Drawing extensively on the expertise of teachers of German in universities across the UK, this volume offers an overview of recent trends, new pedagogical approaches and practical guidance for teaching at beginners level in the higher education classroom. At a time when entries for UK school exams in modern foreign languages are decreasing, this book serves the urgent need for research and guidance on ab initio learning and teaching in HE. Using the example of teaching German, it offers theoretical reflections on teaching ab initio and practice-oriented approaches that will be useful for teachers of both German and other languages in higher education. The first chapters assess the role of ab initio provision within the wider context of modern languages departments and language centres. They are followed by sections on teaching methods and innovative approaches in the ab initio classroom that include chapters on the use of music, textbook evaluation, the effective use of a flipped classroom and the contribution of language apps. Finally, the book focuses on the learner in the ab initio context and explores issues around autonomy and learner strengths. The whole builds into a theoretically grounded guide that sketches out perspectives for teaching and learning ab initio languages that will benefit current and future generations of students.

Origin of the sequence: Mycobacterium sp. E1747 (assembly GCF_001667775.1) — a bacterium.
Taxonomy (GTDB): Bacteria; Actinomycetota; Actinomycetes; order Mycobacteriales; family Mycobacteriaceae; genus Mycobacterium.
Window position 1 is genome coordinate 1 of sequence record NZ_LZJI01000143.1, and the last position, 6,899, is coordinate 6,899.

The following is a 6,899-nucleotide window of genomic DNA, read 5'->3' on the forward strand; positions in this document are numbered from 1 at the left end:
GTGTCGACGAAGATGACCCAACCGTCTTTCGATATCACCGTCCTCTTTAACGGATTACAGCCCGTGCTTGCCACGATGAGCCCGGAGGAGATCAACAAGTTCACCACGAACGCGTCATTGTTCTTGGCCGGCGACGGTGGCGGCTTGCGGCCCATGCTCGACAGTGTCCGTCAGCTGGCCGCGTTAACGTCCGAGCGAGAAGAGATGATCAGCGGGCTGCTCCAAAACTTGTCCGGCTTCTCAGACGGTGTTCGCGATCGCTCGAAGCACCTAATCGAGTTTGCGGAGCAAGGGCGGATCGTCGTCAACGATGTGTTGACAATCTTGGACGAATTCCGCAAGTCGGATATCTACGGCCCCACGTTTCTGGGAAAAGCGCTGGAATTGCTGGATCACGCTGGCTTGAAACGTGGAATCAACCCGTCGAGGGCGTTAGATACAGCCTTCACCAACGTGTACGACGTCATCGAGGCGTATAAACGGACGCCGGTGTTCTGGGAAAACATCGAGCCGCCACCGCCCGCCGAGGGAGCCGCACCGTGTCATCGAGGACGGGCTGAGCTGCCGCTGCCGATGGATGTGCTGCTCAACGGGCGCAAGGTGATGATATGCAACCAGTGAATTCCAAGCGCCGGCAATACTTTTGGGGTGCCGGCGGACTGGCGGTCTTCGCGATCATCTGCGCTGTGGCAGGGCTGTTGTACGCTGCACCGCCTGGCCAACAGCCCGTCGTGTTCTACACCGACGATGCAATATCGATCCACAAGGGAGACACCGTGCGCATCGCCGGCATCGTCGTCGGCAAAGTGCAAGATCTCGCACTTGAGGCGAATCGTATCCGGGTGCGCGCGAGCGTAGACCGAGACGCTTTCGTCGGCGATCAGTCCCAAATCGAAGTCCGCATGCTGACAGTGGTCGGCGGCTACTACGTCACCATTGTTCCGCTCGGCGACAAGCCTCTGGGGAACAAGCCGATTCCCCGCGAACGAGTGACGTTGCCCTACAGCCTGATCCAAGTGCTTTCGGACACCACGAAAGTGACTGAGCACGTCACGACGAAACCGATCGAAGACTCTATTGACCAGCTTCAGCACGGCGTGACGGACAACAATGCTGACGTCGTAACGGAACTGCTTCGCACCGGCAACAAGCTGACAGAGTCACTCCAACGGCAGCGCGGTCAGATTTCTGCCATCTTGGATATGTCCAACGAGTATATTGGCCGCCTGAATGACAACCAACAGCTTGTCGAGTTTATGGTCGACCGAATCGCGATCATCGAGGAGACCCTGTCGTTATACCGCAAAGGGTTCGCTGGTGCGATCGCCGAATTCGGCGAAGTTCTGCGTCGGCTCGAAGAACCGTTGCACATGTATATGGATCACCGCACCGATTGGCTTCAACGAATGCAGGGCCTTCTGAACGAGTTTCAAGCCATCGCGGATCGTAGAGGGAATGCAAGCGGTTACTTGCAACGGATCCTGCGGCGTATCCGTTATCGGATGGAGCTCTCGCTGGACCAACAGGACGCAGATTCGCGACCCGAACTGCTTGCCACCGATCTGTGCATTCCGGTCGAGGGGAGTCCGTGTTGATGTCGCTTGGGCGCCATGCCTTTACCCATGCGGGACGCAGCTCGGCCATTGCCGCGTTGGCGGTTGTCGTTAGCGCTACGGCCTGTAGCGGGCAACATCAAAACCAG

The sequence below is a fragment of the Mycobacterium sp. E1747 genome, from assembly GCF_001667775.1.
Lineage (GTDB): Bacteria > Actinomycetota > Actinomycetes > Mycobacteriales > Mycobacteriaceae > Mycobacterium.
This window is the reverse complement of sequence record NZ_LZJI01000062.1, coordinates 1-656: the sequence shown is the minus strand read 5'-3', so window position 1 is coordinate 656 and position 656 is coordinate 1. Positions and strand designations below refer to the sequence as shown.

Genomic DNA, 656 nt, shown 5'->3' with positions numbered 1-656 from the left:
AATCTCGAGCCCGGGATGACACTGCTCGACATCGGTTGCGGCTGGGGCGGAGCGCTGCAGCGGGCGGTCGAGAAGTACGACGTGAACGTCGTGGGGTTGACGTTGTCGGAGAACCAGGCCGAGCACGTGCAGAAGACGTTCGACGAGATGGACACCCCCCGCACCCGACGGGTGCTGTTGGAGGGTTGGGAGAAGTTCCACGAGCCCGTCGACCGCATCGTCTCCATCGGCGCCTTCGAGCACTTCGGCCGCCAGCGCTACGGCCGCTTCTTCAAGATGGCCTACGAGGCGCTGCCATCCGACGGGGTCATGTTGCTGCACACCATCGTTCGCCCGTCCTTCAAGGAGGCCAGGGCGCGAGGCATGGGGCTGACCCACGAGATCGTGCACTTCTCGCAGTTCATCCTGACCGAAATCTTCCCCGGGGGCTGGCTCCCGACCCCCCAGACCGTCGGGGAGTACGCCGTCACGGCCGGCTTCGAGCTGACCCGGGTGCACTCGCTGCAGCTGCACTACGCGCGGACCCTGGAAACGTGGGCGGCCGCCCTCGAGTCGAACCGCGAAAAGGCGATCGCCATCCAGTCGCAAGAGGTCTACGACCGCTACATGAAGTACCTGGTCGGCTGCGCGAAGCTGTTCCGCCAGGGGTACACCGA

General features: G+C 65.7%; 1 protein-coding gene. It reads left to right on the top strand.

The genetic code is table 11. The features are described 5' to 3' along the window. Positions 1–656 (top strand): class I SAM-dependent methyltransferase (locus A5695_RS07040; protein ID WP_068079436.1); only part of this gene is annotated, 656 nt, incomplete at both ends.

An age-old question universal to all teachers is “How do we get our students to care about their learning?” Jackpot! delivers actionable strategies to achieve that most important outcome of assessment—student investment. Not only does the book offer tools you can use, but it also addresses the mindset shift necessary for teachers to set students up for success as partners in their own learning. Classroom teachers will: Explore case studies covering a wide range of classroom experiences Gain access to many different tools to successfully orient a growth mindset toward assessment Understand the ideas behind successful assessment and how to put it into practice Utilize sample charts to better direct the course of learning improvements Reflect on personal classroom experiences and ways to improve Contents: Acknowledgments Table of Contents About the Authors Introduction Chapter 1: Hope, Efficacy, and Achievement in a Learning Culture Chapter 2: Assessment Purpose Chapter 3: Assessment Architecture Chapter 4: Interpretation of Results Chapter 5: Communication Chapter 6: Instructional Agility Epilogue References and Resources Index